The $4,272,339 unrestricted, available fund balance was just over 52 percent of general fund expenditures. The state requires 8 percent, though most municipalities aim for a 20 to 30 percent fund balance as a cushion during emergencies or economic downturns to ensure town functions continue.

FY 2022-2023 property tax valuation in Troutman is $801,469,423, with a tax levy (52 cents per $100) of $4,167,641 (a nearly $670,000 increase in collected property taxes over FY 2021-22).

Total general fund revenues were up nearly $2,728,000 in 2022-2023, mostly due to an increase in collected property taxes after higher property re-evaluations.


Sergeant Benge and Officer Miller honored for meritorious service.
Meritorious Service Awards

Troutman Police Department’s Sergeant Jamie Benge and Officer Michael Miller were honored with meritorious service awards for their quick action to apprehend a bank robbery suspect threatening the community.

The department criteria for the award include danger to the officer or where death, serious injury, or other extreme tragedy to another party existed.

Chief Josh Watson said the pair responded to an armed robbery on September 22 just after 9 a.m. The armed suspect fled on foot, pursued by Officer Miller, in the direction of Troutman Elementary, where students were playing on the playground.

Benge and Miller coordinated their actions to apprehend the suspect at the edge of campus, preventing possible life-threatening harm to students and staff.

“Their diligence and devotion to duty were in keeping with the highest traditions of law enforcement and reflect great credit upon themselves and the Troutman Police Department,” said Watson.

Alma Reid, second from left, accepts resolution honoring her husband, along with other family members.
Recognition of Kenneth Reid’s Service

Kenneth Reid, Planning and Zoning Board member, passed away on November 27 after a period of declining health. Reid’s wife Alma and other family members accepted a resolution in his memory.

Kenneth Reid

Reid, a long-time resident of Troutman, was recognized for being a loving family man, a veteran, and an active church leader as well as for his eight years of service to the town.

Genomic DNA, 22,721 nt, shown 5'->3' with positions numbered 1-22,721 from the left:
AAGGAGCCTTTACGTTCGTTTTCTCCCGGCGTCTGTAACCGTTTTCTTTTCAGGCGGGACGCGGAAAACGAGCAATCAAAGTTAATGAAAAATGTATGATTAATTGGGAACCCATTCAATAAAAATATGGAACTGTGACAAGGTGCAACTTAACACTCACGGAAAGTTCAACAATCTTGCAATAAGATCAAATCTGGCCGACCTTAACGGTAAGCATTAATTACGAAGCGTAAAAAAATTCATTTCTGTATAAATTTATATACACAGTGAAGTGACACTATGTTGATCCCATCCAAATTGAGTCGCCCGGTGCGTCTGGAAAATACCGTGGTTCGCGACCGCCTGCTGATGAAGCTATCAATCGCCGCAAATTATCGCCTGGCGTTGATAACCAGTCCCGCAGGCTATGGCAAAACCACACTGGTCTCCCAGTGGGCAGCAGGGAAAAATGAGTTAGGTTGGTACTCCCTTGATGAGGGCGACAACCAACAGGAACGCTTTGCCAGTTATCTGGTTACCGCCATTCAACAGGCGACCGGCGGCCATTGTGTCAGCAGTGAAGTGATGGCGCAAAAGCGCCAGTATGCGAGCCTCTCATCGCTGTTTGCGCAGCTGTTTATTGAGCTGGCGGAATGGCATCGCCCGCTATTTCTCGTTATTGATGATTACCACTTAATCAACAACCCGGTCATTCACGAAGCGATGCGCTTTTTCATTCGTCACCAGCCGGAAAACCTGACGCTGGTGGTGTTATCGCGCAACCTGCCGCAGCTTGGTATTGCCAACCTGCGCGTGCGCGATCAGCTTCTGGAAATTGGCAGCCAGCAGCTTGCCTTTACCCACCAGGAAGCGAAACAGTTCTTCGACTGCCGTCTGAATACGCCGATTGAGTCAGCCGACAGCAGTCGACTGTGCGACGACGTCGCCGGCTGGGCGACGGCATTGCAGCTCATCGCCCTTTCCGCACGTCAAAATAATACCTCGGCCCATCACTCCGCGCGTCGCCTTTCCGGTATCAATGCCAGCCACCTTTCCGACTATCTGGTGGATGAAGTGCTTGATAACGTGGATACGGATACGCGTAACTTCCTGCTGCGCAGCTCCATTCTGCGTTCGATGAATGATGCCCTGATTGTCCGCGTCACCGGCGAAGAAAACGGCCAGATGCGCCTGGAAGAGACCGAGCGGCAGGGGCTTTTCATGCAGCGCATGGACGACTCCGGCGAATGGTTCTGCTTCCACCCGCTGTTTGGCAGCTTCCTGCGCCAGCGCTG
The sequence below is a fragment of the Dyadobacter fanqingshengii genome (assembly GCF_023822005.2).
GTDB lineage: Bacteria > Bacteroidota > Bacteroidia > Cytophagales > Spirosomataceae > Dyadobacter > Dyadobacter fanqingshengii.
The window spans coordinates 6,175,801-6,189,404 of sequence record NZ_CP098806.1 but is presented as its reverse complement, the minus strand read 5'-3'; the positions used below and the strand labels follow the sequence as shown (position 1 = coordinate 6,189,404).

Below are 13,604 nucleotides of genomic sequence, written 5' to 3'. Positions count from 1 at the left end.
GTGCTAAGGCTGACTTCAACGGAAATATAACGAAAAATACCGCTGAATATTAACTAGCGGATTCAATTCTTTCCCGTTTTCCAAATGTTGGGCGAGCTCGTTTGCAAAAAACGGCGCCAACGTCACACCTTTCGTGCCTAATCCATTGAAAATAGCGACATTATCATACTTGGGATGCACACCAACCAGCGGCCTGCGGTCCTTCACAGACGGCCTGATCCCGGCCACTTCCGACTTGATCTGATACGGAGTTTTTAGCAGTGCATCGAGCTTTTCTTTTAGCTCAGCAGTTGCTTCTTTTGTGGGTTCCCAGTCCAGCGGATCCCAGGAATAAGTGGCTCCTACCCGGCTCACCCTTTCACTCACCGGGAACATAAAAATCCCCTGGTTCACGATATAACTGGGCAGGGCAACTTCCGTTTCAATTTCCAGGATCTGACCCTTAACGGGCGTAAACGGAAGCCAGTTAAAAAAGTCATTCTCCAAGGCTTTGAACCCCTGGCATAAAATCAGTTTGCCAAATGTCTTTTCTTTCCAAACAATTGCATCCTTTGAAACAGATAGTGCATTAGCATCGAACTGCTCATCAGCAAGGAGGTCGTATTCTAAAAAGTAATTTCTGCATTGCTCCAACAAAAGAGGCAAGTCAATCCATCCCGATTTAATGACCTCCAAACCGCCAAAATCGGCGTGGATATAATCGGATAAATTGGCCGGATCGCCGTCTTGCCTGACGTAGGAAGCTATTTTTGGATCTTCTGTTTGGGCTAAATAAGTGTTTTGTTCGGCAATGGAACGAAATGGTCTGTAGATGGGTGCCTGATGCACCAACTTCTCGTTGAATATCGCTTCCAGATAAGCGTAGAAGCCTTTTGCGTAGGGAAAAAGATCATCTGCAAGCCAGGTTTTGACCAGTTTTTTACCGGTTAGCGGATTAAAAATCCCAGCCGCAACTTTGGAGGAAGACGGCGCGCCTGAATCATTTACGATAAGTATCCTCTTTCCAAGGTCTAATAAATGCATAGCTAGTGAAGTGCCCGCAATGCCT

“The Troutman Town Council is grateful for his past leadership, knowledge, and contributions to the town serving on the Planning Board,” Mayor Pro Tem Paul Henkel said.

Henkel, who worked with Reid on town business, said Reid had a “an amazing man with a wonderful personality” with whom he enjoyed serving.

“I was honored to know him and call him a friend.”


The council also:

♦ Presented a resolution honoring Pat Shannon for his Outstanding Service and Entertainment as WSIC radio host of the “Home Ad Show” and in honor of his retirement.

♦ Passed a resolution recognizing the Distinguished Service of George W. Harris to the Town of Troutman.

♦ Unanimously passed an Infrastructure Reimbursement Agreement between the Town of Troutman and BBC Wakefield, LLC.

♦ Unanimously passed an annexation and rezoning request from Iredell County residential agriculture to Town of Troutman conditional mixed residential to build 118 single family homes on behalf of Sunbeam Estates, LLC for 36.86 acres at 116/140/165 Royal Oaks Drive. The development is adjacent to the previously approved Rocky Creek Phase 1 and 2 (now called Norman Creek) and will also have a commercial outparcel on Highway 21.

♦ Unanimously approved an annexation request by Martin Ray Holdings for 1.19 acres on the corner of Maple Street and South Eastway Drive.

♦ Unanimously approved of an Incinerator Use Interlocal Agreement between the Town of Troutman, City of Statesville, and Town of Mooresville for disposal of outdated evidence, seized narcotics, and substances collected in medicine drop boxes.

♦ Unanimously approved of a fee in lieu of sidewalk for the O’Reilly Auto Parts (165 Julian Place).

♦ Unanimously approved the 2024 Council Meeting Schedule and the 2024 Parks and Recreation Event Schedule.

♦ Set a hearing date for an annexation request by BBC Rocky Creek, LLC, for 19.511 acres located off Byers Road on January 11, 2024.